Organize your Samplers efficiently using JMeter: Module Controller

When I started creating performance tests with Apache JMeter, I quickly realized I didn’t know much about the features that come with the package. I’m writing this piece, especially for those that google first instead of reading manuals. Like myself.

 

Obviously, there are many ways to organize your tests. My main focus is to show you the concept of the Module Controller. I’m jumping straight to the subject, using the Module Controller with Apache JMeter.

 

Duplication Nightmare

I wanted to create a load test with two scenarios. One scenario for accessing user pages and the second scenario to access a customers page. I started off with a single thread group to simulate the first scenario, with a particular number of users, achieving X number of page visits. So far so good.

 

After that I created a second thread group and started copying samplers that were already created such as Login, Homepage and Logout samplers. The idea of duplicating everything started to bug me.
In this image you can see the duplicate samplers that I was creating.

 

I pictured myself having to update my samplers after a software change. It would require me to update all copied samplers. Increasing maintenance efforts which in my opinion should be unnecessary. I started looking for a solution.

 

An “include” crossed my mind which eventually lead me to using the Module Controller.

 

What is a Module Controller?

The Module Controller enables you to include, or target, Controllers and Test Fragments. It allows you to avoid duplicating Samplers and efficiently use Samplers throughout your tests scenarios.

 

Group Samplers using Test Fragments

First, create a Test Fragment. Use Test Fragments to group samplers.

Create a Test Fragment by right clicking Test Plan

Second, add your samplers to test fragment. I’m creating a Test Fragment for a HTTP sampler accessing a particular screen named Users Overview.

Create a HTTP sampler by right clicking the Test Fragment.

 

Create a Thread Group

We are going to build our test scenario. Third, create your Thread Group. Which will reside on the same level as Test Fragments.
Create a Thread Group by right clicking Test Plan. This is where you can configure the number of virtual users for your scenario.

 

Now we have created a test fragment with a sampler. And a Thread group.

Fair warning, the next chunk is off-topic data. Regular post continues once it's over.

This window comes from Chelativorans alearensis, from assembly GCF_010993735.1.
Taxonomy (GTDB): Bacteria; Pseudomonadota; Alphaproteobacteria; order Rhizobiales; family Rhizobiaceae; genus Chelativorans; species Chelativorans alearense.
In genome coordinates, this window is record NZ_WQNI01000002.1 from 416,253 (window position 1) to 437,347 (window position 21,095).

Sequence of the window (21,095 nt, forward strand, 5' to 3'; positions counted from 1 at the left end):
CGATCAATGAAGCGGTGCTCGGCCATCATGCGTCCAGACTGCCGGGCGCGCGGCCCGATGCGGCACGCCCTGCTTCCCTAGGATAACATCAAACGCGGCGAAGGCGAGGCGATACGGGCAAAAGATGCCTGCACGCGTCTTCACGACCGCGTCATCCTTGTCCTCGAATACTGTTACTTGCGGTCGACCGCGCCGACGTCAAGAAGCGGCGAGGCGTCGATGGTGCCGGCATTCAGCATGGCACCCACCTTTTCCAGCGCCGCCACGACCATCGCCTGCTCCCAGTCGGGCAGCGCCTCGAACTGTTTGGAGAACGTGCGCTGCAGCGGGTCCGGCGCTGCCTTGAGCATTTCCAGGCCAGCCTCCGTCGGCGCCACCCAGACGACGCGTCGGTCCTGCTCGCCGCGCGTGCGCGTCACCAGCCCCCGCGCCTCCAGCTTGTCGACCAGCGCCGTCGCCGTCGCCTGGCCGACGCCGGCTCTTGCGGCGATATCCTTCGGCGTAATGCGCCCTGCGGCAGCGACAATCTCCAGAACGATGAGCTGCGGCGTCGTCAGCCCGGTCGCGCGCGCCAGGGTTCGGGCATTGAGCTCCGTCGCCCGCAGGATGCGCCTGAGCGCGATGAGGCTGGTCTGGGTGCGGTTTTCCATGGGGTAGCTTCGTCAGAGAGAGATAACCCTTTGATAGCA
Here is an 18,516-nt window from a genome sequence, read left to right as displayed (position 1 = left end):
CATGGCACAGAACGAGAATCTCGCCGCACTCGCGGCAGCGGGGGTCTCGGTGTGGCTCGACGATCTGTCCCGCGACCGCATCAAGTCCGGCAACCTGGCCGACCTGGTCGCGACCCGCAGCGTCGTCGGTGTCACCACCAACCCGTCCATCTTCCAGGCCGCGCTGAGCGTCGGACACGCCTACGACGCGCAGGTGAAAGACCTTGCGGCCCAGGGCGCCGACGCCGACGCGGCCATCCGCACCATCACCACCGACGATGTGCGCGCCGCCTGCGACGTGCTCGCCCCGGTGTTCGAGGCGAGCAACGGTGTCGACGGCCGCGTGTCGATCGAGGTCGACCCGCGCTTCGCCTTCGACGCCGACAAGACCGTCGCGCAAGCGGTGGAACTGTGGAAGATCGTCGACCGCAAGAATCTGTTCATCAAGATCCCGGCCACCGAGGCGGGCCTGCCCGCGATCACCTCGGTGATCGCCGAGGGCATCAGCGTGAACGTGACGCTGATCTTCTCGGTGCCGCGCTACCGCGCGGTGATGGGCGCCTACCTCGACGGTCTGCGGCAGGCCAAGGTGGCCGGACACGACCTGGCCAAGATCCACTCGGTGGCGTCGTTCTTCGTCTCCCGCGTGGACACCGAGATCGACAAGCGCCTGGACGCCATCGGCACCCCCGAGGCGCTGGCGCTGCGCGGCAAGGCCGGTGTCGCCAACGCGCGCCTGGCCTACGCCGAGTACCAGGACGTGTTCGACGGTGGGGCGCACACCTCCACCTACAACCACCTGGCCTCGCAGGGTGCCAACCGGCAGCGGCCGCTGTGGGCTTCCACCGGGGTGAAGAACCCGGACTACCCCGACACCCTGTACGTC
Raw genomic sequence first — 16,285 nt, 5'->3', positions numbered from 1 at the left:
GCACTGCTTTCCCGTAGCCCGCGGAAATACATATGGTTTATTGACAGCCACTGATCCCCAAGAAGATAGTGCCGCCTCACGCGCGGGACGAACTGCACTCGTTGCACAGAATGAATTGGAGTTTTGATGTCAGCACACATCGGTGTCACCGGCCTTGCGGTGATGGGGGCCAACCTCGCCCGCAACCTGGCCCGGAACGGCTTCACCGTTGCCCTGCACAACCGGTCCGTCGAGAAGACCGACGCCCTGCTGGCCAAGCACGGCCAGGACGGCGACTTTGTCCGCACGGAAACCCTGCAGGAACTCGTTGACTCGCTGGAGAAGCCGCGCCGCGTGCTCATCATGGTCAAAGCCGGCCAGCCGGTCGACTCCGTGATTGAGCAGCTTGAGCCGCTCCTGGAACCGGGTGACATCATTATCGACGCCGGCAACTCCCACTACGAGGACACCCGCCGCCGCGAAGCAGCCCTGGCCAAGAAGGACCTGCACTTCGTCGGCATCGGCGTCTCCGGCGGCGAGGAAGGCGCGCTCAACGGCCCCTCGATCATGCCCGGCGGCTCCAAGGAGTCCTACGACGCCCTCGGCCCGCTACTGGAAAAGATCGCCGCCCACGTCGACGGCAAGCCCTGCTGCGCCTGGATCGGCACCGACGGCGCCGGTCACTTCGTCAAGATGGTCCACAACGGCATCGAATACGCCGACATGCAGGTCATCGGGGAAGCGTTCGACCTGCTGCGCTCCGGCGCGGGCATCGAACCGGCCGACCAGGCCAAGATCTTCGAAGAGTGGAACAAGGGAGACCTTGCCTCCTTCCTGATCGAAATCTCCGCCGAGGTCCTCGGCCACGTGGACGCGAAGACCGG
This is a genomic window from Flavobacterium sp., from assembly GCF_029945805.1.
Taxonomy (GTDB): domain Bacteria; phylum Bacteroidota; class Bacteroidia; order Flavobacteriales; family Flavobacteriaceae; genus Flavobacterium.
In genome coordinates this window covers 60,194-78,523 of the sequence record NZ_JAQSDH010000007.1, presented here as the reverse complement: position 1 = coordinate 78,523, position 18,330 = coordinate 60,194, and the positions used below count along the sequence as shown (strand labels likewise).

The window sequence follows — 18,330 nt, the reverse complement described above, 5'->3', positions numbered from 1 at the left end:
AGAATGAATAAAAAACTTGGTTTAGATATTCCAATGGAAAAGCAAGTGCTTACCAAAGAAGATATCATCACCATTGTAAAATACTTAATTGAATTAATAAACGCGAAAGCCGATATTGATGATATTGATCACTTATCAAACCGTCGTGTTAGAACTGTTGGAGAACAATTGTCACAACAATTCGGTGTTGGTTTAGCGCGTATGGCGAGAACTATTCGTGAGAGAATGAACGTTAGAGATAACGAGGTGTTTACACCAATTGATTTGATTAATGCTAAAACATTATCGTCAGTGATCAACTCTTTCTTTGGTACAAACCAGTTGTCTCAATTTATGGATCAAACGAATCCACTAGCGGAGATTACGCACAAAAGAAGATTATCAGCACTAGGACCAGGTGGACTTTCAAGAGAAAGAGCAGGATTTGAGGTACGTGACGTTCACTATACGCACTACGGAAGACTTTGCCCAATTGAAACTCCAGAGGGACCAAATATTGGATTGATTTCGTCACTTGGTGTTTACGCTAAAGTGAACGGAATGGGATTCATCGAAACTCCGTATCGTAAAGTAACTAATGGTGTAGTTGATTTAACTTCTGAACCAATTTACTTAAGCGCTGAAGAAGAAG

Currently, the Thread Group is empty and not doing anything when the test is executed.

 

Create a Module Controller

The Thread Group does not have anything to do yet. Fourth, add a Module Controller to the Thread Group.
Create a Module Controller by right clicking the Thread Group.

 

Target a Test Fragment

The Module Controller can target an element. Fifth and last, target your created Test Fragment. Now the Thread Group has something to do, which is navigating to the Users Overview screen.
Select your Test Fragment.

 

Final Result

This way I have configured my two test scenarios.
All Samplers are separated in Test Fragments and my two scenarios are pointing to unique Samplers.

 

I’ve reached my goal: the Samplers in the Test Fragment are now run by the Module Controller. Now I only have unique Samplers. Used by different scenarios.

 

Having unique Sampler names will help you generate clear performance test reports.

 

Some tips for start using a Module Controller

“When code causing failures is copied, the failures may continue to exist if the developer is not aware of such copies.”
  • Avoid Duplicating samplers and Re-Use samplers.
    • Group Samplers in Test Fragments.
    • Target  Test Fragments one or multiple times as you desire.
  • Efficiently built flows for different Thread Groups.
    • Target Test Fragments in a specific order to build your scenarios.

 

Now Try it Yourself

  1. Create a Test Fragment
  2. Create a Sampler to the Test Fragment
  3. Create a Thread Group
  4. Create a Module Controller inside the Thread Group
  5. Target your Test Fragment inside your Module Controller
You are now able to organize your tests efficiently using the JMeter Module Controller.

 

I hope you’ve enjoyed reading this article.

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